Frank Murphy [00:12:34] Well, it was, you know, that they... They used to change... The show would change twice a week. So they would have movies that would come in like on Sunday through Tuesday. And then on Wednesday it would change, and that program generally would go from Wednesday to Saturday. And then they had a lot of events in theaters back then. They had this... I remember going with my grandmother and they would have... On Friday nights, they would have this bingo game where you could win groceries and, you know, all kinds of stuff like that. So I was really lucky. I got to go to the movies twice or three times. If I didn't go with her on a Friday night, then I would go out to the Saturday matinee. And then, of course, the matinees would be different than maybe. the feature movie that might have been more adult in theme or interest, so it was probably... It was the television of the day, I guess, for a while. That's what you did. You met your friends and you hung out. You know, that's what kids did back then if you weren't playing, you know, football, basketball, baseball, something like that, hanging out down in the playground, then you were at this theater. You know, that was your social circle. Or another big thing that in this particular neighborhood is the Rollercade was up on Denison Avenue. And, you know, so roller skating was something you did if you didn't go to the movies, then you went to the Rollercade, and that was a big part of entertainment. Bowling. A lot of the things that survive today but it, you know, don't see... And it doesn't seem to be nearly as popular, although bowling, I hear from reading in the paper, is coming back. [responds to an inaudible interruption by a third party] Excuse me. The bane of being the supervisor. Yes? Bye. Okay, I'm back. Sorry about that.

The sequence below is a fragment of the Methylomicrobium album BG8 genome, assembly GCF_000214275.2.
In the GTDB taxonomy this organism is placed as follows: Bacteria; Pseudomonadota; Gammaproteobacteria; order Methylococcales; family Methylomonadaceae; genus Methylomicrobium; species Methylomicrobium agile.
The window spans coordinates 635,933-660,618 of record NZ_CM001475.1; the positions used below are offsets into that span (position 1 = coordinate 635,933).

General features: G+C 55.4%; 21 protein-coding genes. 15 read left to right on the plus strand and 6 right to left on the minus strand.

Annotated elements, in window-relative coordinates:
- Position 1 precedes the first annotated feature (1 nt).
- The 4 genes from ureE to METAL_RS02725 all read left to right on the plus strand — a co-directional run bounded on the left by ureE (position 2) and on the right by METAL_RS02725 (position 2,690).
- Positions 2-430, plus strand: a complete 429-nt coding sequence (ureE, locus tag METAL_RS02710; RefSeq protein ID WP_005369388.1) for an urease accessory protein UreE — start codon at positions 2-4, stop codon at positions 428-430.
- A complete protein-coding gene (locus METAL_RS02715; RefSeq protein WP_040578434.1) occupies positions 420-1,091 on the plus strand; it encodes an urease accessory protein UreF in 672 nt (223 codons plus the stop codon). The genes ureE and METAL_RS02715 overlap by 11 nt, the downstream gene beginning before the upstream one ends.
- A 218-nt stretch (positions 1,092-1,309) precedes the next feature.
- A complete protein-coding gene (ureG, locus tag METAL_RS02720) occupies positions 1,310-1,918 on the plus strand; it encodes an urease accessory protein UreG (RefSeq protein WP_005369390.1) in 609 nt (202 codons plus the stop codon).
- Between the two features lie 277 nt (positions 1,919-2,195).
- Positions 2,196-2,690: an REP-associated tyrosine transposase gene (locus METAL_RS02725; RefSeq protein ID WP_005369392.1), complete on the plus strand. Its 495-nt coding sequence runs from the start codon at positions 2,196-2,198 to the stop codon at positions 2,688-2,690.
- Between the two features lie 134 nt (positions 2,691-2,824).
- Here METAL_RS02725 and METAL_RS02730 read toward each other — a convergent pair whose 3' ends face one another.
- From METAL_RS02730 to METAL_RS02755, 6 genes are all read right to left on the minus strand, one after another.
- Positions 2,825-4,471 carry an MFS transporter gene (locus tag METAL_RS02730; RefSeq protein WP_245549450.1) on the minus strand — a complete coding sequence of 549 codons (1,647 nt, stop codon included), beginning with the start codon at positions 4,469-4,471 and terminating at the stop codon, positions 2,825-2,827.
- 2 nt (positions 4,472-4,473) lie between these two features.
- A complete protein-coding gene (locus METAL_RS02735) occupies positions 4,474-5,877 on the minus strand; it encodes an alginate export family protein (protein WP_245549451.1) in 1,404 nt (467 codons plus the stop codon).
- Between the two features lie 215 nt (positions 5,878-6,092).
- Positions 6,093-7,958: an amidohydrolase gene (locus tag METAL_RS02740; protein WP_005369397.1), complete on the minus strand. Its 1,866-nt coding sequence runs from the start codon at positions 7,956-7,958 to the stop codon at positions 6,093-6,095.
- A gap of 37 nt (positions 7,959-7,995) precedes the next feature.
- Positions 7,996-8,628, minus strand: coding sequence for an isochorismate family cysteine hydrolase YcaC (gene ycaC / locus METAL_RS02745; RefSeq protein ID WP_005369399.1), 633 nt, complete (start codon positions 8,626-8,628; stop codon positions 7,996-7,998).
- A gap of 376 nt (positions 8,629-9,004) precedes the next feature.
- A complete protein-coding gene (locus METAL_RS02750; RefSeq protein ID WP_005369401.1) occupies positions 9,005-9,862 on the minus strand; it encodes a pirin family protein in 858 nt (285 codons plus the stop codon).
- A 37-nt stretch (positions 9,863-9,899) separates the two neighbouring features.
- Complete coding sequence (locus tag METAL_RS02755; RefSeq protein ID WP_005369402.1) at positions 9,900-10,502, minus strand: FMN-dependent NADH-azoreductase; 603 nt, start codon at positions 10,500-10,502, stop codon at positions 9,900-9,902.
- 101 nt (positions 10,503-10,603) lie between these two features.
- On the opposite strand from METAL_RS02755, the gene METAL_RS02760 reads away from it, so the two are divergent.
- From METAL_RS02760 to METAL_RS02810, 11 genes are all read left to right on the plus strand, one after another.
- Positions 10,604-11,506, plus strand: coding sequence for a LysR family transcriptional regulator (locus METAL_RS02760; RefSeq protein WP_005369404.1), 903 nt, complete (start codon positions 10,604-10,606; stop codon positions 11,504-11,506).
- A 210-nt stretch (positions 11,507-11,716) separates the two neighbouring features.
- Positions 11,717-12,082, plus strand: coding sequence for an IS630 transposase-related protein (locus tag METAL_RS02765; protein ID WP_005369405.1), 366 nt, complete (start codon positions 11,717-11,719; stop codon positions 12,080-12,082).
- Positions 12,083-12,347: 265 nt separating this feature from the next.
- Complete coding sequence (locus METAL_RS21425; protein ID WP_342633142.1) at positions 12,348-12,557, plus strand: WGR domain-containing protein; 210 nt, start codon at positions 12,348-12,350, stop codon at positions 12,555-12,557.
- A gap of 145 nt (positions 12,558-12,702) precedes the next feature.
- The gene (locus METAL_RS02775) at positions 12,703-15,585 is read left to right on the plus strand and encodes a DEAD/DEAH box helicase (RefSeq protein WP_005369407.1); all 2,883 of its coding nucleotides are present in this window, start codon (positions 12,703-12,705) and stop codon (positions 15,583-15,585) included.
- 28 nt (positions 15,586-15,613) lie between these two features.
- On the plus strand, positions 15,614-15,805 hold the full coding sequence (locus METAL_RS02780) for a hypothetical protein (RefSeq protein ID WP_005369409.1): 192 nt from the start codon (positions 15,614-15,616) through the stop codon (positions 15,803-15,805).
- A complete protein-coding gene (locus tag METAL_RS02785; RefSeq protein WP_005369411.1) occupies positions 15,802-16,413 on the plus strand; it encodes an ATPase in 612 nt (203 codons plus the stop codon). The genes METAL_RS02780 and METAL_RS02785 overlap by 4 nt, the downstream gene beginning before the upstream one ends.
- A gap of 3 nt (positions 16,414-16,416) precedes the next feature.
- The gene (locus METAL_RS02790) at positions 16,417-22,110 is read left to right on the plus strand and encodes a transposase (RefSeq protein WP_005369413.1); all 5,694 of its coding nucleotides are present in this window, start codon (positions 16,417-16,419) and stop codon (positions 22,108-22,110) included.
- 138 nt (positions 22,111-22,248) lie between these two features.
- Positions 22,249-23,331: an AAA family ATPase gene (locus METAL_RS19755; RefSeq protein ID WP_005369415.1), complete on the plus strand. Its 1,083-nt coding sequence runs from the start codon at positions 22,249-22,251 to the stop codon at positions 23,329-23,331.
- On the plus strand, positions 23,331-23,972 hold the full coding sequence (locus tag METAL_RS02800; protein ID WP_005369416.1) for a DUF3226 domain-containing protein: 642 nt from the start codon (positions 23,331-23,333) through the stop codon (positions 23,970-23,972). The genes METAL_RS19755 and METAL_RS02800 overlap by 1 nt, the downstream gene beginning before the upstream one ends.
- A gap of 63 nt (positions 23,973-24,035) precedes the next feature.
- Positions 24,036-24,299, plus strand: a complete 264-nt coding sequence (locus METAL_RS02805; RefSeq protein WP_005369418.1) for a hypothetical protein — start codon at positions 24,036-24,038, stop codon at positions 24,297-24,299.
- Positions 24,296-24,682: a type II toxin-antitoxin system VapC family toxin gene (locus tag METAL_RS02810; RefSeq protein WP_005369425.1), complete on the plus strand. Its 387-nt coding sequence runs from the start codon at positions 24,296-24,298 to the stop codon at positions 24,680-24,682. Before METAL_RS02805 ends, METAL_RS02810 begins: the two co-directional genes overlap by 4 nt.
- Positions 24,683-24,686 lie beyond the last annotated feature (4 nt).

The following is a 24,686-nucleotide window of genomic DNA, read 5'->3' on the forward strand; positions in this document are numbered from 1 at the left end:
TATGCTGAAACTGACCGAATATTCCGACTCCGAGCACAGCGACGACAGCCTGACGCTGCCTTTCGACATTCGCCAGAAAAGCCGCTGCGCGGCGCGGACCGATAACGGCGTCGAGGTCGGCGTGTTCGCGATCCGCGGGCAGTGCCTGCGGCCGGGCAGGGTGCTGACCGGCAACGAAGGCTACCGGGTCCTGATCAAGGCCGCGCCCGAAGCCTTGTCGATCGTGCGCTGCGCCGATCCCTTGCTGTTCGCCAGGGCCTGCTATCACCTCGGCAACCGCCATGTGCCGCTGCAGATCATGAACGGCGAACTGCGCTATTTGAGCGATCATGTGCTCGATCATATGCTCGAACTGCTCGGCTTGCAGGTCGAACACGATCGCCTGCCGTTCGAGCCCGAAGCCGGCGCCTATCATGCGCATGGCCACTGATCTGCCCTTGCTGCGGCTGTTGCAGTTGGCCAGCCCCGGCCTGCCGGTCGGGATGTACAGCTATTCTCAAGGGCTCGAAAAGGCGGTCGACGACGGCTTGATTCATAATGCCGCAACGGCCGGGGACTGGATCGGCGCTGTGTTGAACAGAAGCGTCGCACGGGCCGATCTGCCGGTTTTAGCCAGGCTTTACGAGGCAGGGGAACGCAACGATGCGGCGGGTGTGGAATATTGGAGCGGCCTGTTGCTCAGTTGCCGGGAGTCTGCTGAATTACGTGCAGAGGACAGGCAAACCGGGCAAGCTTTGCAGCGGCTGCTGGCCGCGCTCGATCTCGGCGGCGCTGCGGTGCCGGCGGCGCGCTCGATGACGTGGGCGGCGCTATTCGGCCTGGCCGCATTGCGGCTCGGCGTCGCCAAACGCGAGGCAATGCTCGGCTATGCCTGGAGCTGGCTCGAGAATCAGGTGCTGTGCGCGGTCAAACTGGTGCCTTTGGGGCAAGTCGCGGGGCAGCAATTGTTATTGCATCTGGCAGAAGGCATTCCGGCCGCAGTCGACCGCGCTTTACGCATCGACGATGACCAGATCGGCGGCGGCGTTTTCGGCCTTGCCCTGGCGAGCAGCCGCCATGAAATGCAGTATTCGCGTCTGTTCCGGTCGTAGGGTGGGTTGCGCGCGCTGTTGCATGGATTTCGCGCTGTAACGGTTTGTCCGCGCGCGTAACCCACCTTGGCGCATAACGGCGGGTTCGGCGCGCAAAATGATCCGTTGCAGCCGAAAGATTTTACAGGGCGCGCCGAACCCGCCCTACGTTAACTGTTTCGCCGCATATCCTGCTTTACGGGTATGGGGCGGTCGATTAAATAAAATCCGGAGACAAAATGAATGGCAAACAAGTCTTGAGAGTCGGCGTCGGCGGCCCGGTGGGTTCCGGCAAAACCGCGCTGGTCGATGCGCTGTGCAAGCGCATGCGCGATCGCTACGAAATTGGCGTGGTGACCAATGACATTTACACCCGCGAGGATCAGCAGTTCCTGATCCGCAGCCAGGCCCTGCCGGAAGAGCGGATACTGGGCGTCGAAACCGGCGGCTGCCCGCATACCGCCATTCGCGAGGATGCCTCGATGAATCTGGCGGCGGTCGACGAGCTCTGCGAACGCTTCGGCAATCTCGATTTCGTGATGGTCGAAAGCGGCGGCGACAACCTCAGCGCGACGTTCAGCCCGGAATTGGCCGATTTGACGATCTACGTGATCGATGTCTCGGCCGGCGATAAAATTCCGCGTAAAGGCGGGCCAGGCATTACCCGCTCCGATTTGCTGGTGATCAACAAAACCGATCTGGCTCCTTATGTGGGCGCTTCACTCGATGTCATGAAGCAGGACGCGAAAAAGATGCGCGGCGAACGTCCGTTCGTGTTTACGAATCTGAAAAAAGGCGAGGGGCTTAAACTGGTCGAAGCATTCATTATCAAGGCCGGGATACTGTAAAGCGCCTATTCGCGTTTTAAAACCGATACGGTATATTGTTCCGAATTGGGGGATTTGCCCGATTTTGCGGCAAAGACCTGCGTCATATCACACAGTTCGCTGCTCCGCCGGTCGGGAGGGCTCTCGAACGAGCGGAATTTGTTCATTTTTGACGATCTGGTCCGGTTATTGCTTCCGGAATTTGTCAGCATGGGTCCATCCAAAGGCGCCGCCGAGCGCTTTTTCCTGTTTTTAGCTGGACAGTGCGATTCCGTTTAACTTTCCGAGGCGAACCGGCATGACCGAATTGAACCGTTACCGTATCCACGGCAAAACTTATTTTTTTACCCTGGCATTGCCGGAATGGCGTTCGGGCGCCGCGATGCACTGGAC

Philip Horn [00:14:37] In the arcade here, did we have any unusual or historical or special events that occurred back in these '50s and '60s time or...